David G. Henry, Sr. is a member of the Intellectual Property Group at Dykema Gossett PLLC. Reach him at (214) 462-6439 or DGHenry@dykema.com.
Trademarks help consumers identify and distinguish your products and services in the marketplace. If you don’t protect your trademarks, your rights can be weakened, which may allow for competitive products/services using similar markings, ultimately diminishing the value of your trademarks.
“If you’re a new business or are launching a new product — especially one that’s innovative — it’s important to choose your trademarks wisely,” says Jim Dimitrijevs, a member at McDonald Hopkins LLC, whose practice focuses on Intellectual Property.
“It’s important to consider the inherent strength of a proposed trademark,” adds Grant Monachino, also a member specializing in Intellectual Property at McDonald Hopkins LLC. “It’s equally important that you enforce your trademark rights as the years go by, or you risk losing them.”
Smart Business asked Dimitrijevs and Monachino how companies can best select and protect trademarks.
How does a company go about selecting a trademark?
First you need to consider the product or service itself, as well as its life expectancy. If it’s going to be long lived, an inherently strong trademark will likely be more beneficial over the life of the product or service. If it’s going to be a fleeting fad and you want to ensure quick catch-on, you might select a more basic descriptive name that fits that purpose, but is not necessarily an inherently strong trademark. You also need to consider whether the product is going to be sold outside of the U.S. If so, you’ll need to assess 1) how those markets will perceive the trademark, and 2) whether the trademark is available for use in all the jurisdictions you’re considering.
How can you evaluate the inherent strength of a trademark?
In the initial marketing phases for a new product, it can be beneficial to use a basic, descriptive term, but it won’t be as easy to protect. It is easier to protect words and marks that are more distinctive when used in association with the company’s product or service.
When selecting a trademark, we look at the ‘spectrum of distinctiveness’ in the context in which a proposed trademark will be used. On the weakest end, we have generic terms that are essentially the common name for the product or service (e.g., ‘DVD’ for digital video/versatile discs). Next we have descriptive terms (e.g., Web Analytics Experts for services regarding the analysis of Internet-based statistics), followed by suggestive terms (e.g., Sure for a deodorant). At the stronger end, we have arbitrary terms (e.g., Apple for a computer) and fanciful (invented) terms (e.g., Kodak for film).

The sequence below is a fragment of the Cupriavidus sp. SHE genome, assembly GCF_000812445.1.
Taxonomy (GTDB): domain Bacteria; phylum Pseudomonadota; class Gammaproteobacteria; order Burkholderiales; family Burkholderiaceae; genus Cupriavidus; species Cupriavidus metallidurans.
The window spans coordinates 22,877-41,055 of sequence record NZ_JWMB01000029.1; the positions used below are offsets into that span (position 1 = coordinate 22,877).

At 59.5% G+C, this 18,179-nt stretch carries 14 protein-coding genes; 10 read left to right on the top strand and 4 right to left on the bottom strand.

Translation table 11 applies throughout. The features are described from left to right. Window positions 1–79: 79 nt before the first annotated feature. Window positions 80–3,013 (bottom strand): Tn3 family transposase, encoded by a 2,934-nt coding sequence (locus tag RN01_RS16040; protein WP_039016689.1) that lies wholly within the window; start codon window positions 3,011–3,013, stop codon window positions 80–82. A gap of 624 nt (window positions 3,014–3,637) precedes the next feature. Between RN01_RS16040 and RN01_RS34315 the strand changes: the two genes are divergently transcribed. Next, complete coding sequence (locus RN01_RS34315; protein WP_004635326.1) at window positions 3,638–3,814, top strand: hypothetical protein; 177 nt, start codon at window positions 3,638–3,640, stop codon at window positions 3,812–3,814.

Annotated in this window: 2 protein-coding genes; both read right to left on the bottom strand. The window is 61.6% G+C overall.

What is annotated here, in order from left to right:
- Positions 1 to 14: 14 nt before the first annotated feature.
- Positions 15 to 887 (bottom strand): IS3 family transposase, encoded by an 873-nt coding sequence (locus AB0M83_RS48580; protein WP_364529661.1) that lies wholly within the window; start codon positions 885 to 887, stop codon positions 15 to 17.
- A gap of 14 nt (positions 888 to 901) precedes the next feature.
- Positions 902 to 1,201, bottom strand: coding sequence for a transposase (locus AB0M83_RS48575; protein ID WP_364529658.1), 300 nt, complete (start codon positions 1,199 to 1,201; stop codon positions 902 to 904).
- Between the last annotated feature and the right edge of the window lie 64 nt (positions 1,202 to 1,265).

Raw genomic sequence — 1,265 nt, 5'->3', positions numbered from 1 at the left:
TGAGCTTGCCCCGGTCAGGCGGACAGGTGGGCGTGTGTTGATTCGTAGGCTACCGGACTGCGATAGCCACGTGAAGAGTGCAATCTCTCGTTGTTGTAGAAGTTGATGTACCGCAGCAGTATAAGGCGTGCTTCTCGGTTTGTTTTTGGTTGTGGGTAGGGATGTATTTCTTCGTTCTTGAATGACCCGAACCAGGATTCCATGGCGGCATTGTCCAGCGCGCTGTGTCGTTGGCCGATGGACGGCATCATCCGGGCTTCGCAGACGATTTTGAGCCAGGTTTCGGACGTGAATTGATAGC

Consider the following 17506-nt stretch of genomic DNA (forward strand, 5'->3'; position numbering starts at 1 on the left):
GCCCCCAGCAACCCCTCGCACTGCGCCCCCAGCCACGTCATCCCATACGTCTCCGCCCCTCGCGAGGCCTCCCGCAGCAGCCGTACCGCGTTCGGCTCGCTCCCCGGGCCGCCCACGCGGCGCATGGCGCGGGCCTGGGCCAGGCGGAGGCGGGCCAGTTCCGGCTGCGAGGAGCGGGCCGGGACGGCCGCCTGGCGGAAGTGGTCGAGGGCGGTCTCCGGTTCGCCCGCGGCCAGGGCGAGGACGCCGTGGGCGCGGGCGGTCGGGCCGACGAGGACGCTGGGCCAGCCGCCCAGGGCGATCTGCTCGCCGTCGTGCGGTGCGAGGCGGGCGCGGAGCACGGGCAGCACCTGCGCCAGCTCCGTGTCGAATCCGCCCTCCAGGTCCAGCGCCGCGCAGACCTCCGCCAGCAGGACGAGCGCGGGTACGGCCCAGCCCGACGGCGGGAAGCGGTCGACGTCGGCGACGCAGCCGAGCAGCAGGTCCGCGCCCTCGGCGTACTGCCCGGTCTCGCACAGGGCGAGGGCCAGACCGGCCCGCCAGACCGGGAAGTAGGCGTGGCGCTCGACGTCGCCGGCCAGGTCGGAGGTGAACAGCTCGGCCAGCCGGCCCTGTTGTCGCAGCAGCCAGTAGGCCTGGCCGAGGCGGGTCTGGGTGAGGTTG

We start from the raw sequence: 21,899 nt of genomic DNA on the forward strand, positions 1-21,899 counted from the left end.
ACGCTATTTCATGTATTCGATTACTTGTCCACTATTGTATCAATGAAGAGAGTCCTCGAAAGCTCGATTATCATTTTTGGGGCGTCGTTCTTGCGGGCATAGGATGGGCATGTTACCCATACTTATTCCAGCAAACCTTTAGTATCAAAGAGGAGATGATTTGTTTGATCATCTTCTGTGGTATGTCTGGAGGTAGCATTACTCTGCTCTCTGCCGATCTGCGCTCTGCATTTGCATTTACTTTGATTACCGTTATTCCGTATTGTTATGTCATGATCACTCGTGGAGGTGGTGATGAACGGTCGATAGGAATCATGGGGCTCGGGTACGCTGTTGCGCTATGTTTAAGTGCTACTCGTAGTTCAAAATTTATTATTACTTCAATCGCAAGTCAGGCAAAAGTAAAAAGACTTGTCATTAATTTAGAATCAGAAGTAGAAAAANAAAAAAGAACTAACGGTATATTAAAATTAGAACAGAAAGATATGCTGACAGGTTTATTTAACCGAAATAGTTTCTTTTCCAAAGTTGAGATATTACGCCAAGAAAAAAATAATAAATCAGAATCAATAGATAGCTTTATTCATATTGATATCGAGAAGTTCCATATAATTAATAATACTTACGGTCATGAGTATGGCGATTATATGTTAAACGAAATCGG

In practice, most trademarks are somewhere in the middle range between descriptive and suggestive. However, there can be a lot of long-term benefit in selecting an arbitrary or fanciful mark if you’re introducing something completely new to the market and/or the product/service being introduced will have a long shelf life.
What happens after the company agrees on a proposed trademark?
You check on availability and assess risk. Counsel will evaluate the marks you want to use and consider them against the goods and services you want to link them to, and then have a trademark search conducted. The search will uncover whether any other companies or individuals are already using the same or similar marks for similar goods and services. Counsel will analyze the search results to determine if there are conflicts that could cause consumer confusion, and prepare a legal assessment of risk.
How can a company protect its trademark?
In the U.S., trademark rights accrue with use (i.e., ‘common-law’ rights). You will obtain your best rights, however, by registering your trademark at the federal level. In the U.S., this gives you protection in all 50 states (among other benefits). In most jurisdictions outside the U.S., trademark rights are only protected if a registration is obtained. Thus, you should register your trademarks not only where you sell, but also where you manufacture, especially if you sell or manufacture products abroad.
Trademark rights are somewhat unique in that you need to police them. Although theoretically, you can maintain a trademark registration and the related rights for as long as you use the mark, if you let others use your trademark or something similar without trying to stop them or enforce your rights, you allow your rights to be eroded.
How do you proceed if you think another company is infringing upon your rights?
First, conduct sufficient due diligence to confirm you have superior rights, as well as the nature and scope of your rights.
Once sufficient due diligence has been conducted, consider who the infringer is in crafting your approach to try to resolve the issue. One typical approach is sending a cease and desist letter. Another is filing a court action (in lieu of or in connection with a C&D letter). While sending a letter may achieve a quicker, less expensive result, it may also give the infringer the opportunity to select the forum where the dispute will be resolved (i.e., by filing a declaratory judgment action in a jurisdiction more favorable or convenient to the infringer).
Claims available may include one or more of the following: federal trademark infringement, state trademark infringement, federal or state unfair competition, and/or an action in court or the Trademark Office to challenge the trademark application or registration of the infringer.
If both parties have viable rights, or want to avoid the cost and unpredictability of an action in court or in the Trademark Office, they may decide to resolve the dispute by a coexistence agreement that allows both parties to use their marks in ways that avoid consumer confusion.